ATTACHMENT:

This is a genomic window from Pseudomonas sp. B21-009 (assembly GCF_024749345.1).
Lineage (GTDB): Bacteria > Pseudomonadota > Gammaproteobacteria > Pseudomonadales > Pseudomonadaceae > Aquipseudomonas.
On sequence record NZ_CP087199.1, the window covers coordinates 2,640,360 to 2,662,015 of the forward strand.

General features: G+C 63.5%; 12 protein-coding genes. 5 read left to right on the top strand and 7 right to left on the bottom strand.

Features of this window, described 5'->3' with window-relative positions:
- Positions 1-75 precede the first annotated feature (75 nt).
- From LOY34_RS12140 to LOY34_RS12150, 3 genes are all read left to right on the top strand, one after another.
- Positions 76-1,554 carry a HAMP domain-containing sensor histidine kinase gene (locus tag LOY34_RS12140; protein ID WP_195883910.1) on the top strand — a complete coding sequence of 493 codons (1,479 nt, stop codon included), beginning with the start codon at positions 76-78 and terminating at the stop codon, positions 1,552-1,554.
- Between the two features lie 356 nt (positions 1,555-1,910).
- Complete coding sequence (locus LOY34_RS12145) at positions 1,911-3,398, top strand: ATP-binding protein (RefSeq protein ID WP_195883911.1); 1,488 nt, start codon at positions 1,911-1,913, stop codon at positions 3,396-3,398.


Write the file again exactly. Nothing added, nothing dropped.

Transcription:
This is a genomic window from Pseudomonas sp. B21-009 (assembly GCF_024749345.1).
Lineage (GTDB): Bacteria > Pseudomonadota > Gammaproteobacteria > Pseudomonadales > Pseudomonadaceae > Aquipseudomonas.
On sequence record NZ_CP087199.1, the window covers coordinates 2,640,360 to 2,662,015 of the forward strand.

General features: G+C 63.5%; 12 protein-coding genes. 5 read left to right on the top strand and 7 right to left on the bottom strand.

Features of this window, described 5'->3' with window-relative positions:
- Positions 1-75 precede the first annotated feature (75 nt).
- From LOY34_RS12140 to LOY34_RS12150, 3 genes are all read left to right on the top strand, one after another.
- Positions 76-1,554 carry a HAMP domain-containing sensor histidine kinase gene (locus tag LOY34_RS12140; protein ID WP_195883910.1) on the top strand — a complete coding sequence of 493 codons (1,479 nt, stop codon included), beginning with the start codon at positions 76-78 and terminating at the stop codon, positions 1,552-1,554.
- Between the two features lie 356 nt (positions 1,555-1,910).
- Complete coding sequence (locus LOY34_RS12145) at positions 1,911-3,398, top strand: ATP-binding protein (RefSeq protein ID WP_195883911.1); 1,488 nt, start codon at positions 1,911-1,913, stop codon at positions 3,396-3,398.